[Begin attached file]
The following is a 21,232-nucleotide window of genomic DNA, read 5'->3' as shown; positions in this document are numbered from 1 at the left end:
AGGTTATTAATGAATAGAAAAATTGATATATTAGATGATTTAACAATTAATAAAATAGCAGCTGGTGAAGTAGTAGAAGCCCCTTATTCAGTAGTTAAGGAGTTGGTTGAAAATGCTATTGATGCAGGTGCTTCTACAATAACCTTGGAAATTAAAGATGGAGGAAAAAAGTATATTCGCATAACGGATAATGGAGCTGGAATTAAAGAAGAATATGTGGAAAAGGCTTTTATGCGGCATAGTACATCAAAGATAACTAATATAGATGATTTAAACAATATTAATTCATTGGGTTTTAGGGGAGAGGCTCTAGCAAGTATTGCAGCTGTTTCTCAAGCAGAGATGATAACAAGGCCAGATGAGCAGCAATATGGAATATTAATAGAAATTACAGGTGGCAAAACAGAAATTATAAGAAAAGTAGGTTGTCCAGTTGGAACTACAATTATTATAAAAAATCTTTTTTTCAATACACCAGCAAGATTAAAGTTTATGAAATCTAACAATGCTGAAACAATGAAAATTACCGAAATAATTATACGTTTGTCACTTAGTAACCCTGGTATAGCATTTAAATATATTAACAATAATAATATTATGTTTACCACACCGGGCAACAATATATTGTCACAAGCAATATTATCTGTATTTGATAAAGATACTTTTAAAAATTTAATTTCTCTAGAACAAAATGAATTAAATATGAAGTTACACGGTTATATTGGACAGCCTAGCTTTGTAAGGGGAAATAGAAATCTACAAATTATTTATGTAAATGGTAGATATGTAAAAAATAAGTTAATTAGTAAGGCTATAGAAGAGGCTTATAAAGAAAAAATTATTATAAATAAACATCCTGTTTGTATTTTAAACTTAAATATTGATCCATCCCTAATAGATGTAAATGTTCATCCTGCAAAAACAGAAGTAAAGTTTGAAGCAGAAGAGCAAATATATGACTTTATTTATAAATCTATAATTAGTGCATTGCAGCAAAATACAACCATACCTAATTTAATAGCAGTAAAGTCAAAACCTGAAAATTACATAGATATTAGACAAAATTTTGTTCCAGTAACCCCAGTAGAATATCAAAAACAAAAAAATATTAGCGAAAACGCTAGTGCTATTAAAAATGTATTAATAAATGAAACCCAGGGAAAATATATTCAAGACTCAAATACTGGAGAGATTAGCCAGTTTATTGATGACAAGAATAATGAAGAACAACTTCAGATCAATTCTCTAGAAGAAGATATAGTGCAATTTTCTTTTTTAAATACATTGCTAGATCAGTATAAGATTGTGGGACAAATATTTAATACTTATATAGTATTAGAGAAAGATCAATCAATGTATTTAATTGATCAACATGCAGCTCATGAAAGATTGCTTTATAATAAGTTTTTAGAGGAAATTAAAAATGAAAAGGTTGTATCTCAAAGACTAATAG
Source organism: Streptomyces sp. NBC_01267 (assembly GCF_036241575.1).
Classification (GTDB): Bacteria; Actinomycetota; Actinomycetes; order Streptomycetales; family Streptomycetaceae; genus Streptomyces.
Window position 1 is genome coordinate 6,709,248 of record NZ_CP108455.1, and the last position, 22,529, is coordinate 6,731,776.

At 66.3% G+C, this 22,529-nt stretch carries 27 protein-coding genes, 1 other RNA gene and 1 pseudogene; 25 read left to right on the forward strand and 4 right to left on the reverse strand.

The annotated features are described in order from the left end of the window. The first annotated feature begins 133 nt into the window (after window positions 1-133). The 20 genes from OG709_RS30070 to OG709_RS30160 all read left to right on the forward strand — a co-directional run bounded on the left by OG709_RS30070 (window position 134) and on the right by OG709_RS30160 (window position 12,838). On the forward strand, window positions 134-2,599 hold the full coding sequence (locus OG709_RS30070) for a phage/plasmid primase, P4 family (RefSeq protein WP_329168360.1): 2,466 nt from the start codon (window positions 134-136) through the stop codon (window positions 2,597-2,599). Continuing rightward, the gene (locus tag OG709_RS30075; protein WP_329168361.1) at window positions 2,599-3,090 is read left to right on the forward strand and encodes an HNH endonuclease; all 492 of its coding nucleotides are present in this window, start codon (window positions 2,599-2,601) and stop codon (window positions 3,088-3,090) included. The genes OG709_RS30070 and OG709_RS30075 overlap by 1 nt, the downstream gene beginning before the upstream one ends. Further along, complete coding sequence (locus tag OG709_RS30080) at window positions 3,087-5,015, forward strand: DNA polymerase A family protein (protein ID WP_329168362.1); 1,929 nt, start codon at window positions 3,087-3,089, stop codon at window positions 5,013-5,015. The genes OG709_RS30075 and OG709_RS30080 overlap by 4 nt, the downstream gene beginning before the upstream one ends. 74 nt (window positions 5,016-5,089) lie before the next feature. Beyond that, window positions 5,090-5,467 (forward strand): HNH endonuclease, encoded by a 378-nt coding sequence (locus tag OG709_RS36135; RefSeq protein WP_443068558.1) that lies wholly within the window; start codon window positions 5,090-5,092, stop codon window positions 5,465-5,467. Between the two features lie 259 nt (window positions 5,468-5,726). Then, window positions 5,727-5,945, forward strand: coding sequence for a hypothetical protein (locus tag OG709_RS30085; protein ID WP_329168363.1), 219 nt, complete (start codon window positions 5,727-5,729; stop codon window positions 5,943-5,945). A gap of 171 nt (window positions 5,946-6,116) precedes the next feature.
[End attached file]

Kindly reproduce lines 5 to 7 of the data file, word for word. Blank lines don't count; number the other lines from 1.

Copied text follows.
Window position 1 is genome coordinate 6,709,248 of record NZ_CP108455.1, and the last position, 22,529, is coordinate 6,731,776.

At 66.3% G+C, this 22,529-nt stretch carries 27 protein-coding genes, 1 other RNA gene and 1 pseudogene; 25 read left to right on the forward strand and 4 right to left on the reverse strand.

The annotated features are described in order from the left end of the window. The first annotated feature begins 133 nt into the window (after window positions 1-133). The 20 genes from OG709_RS30070 to OG709_RS30160 all read left to right on the forward strand — a co-directional run bounded on the left by OG709_RS30070 (window position 134) and on the right by OG709_RS30160 (window position 12,838). On the forward strand, window positions 134-2,599 hold the full coding sequence (locus OG709_RS30070) for a phage/plasmid primase, P4 family (RefSeq protein WP_329168360.1): 2,466 nt from the start codon (window positions 134-136) through the stop codon (window positions 2,597-2,599). Continuing rightward, the gene (locus tag OG709_RS30075; protein WP_329168361.1) at window positions 2,599-3,090 is read left to right on the forward strand and encodes an HNH endonuclease; all 492 of its coding nucleotides are present in this window, start codon (window positions 2,599-2,601) and stop codon (window positions 3,088-3,090) included. The genes OG709_RS30070 and OG709_RS30075 overlap by 1 nt, the downstream gene beginning before the upstream one ends. Further along, complete coding sequence (locus tag OG709_RS30080) at window positions 3,087-5,015, forward strand: DNA polymerase A family protein (protein ID WP_329168362.1); 1,929 nt, start codon at window positions 3,087-3,089, stop codon at window positions 5,013-5,015. The genes OG709_RS30075 and OG709_RS30080 overlap by 4 nt, the downstream gene beginning before the upstream one ends. 74 nt (window positions 5,016-5,089) lie before the next feature. Beyond that, window positions 5,090-5,467 (forward strand): HNH endonuclease, encoded by a 378-nt coding sequence (locus tag OG709_RS36135; RefSeq protein WP_443068558.1) that lies wholly within the window; start codon window positions 5,090-5,092, stop codon window positions 5,465-5,467. Between the two features lie 259 nt (window positions 5,468-5,726). Then, window positions 5,727-5,945, forward strand: coding sequence for a hypothetical protein (locus tag OG709_RS30085; protein ID WP_329168363.1), 219 nt, complete (start codon window positions 5,727-5,729; stop codon window positions 5,943-5,945). A gap of 171 nt (window positions 5,946-6,116) precedes the next feature.